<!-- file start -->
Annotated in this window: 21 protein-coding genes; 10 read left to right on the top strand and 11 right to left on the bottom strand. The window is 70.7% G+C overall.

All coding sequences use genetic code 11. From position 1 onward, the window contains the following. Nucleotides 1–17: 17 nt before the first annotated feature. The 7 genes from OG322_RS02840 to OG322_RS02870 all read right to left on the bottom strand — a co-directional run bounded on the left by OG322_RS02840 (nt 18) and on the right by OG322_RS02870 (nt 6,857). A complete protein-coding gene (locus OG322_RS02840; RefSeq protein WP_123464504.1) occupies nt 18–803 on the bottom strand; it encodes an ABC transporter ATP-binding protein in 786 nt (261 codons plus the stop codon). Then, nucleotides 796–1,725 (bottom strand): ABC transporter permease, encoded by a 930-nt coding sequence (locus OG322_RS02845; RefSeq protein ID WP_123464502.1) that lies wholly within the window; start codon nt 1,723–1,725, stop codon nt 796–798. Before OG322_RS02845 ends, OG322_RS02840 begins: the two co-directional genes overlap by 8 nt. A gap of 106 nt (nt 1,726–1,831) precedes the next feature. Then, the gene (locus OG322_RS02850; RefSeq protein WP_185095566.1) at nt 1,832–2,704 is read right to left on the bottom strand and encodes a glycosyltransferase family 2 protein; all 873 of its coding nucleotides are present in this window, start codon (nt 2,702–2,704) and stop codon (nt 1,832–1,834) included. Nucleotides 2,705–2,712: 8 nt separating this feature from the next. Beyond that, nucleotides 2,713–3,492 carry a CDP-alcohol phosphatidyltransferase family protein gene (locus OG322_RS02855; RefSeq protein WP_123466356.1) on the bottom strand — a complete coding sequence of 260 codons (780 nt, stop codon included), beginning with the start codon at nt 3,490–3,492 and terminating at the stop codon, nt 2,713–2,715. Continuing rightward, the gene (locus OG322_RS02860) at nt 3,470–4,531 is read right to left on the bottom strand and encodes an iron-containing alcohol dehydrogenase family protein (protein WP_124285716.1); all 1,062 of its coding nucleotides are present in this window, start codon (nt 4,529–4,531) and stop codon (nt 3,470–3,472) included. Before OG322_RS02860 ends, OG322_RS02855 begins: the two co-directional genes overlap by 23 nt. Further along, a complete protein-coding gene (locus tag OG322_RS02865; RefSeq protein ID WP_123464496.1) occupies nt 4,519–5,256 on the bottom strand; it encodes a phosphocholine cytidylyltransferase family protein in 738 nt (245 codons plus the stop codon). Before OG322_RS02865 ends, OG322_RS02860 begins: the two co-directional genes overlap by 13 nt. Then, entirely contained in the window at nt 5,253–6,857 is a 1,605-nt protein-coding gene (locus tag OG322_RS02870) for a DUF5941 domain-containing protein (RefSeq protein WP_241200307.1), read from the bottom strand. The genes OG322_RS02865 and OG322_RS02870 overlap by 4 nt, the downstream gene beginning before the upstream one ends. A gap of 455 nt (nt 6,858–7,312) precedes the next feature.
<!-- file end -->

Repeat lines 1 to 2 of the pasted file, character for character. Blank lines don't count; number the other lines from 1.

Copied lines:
Annotated in this window: 21 protein-coding genes; 10 read left to right on the top strand and 11 right to left on the bottom strand. The window is 70.7% G+C overall.

All coding sequences use genetic code 11. From position 1 onward, the window contains the following. Nucleotides 1–17: 17 nt before the first annotated feature. The 7 genes from OG322_RS02840 to OG322_RS02870 all read right to left on the bottom strand — a co-directional run bounded on the left by OG322_RS02840 (nt 18) and on the right by OG322_RS02870 (nt 6,857). A complete protein-coding gene (locus OG322_RS02840; RefSeq protein WP_123464504.1) occupies nt 18–803 on the bottom strand; it encodes an ABC transporter ATP-binding protein in 786 nt (261 codons plus the stop codon). Then, nucleotides 796–1,725 (bottom strand): ABC transporter permease, encoded by a 930-nt coding sequence (locus OG322_RS02845; RefSeq protein ID WP_123464502.1) that lies wholly within the window; start codon nt 1,723–1,725, stop codon nt 796–798. Before OG322_RS02845 ends, OG322_RS02840 begins: the two co-directional genes overlap by 8 nt. A gap of 106 nt (nt 1,726–1,831) precedes the next feature. Then, the gene (locus OG322_RS02850; RefSeq protein WP_185095566.1) at nt 1,832–2,704 is read right to left on the bottom strand and encodes a glycosyltransferase family 2 protein; all 873 of its coding nucleotides are present in this window, start codon (nt 2,702–2,704) and stop codon (nt 1,832–1,834) included. Nucleotides 2,705–2,712: 8 nt separating this feature from the next. Beyond that, nucleotides 2,713–3,492 carry a CDP-alcohol phosphatidyltransferase family protein gene (locus OG322_RS02855; RefSeq protein WP_123466356.1) on the bottom strand — a complete coding sequence of 260 codons (780 nt, stop codon included), beginning with the start codon at nt 3,490–3,492 and terminating at the stop codon, nt 2,713–2,715. Continuing rightward, the gene (locus OG322_RS02860) at nt 3,470–4,531 is read right to left on the bottom strand and encodes an iron-containing alcohol dehydrogenase family protein (protein WP_124285716.1); all 1,062 of its coding nucleotides are present in this window, start codon (nt 4,529–4,531) and stop codon (nt 3,470–3,472) included. Before OG322_RS02860 ends, OG322_RS02855 begins: the two co-directional genes overlap by 23 nt. Further along, a complete protein-coding gene (locus tag OG322_RS02865; RefSeq protein ID WP_123464496.1) occupies nt 4,519–5,256 on the bottom strand; it encodes a phosphocholine cytidylyltransferase family protein in 738 nt (245 codons plus the stop codon). Before OG322_RS02865 ends, OG322_RS02860 begins: the two co-directional genes overlap by 13 nt. Then, entirely contained in the window at nt 5,253–6,857 is a 1,605-nt protein-coding gene (locus tag OG322_RS02870) for a DUF5941 domain-containing protein (RefSeq protein WP_241200307.1), read from the bottom strand. The genes OG322_RS02865 and OG322_RS02870 overlap by 4 nt, the downstream gene beginning before the upstream one ends. A gap of 455 nt (nt 6,858–7,312) precedes the next feature.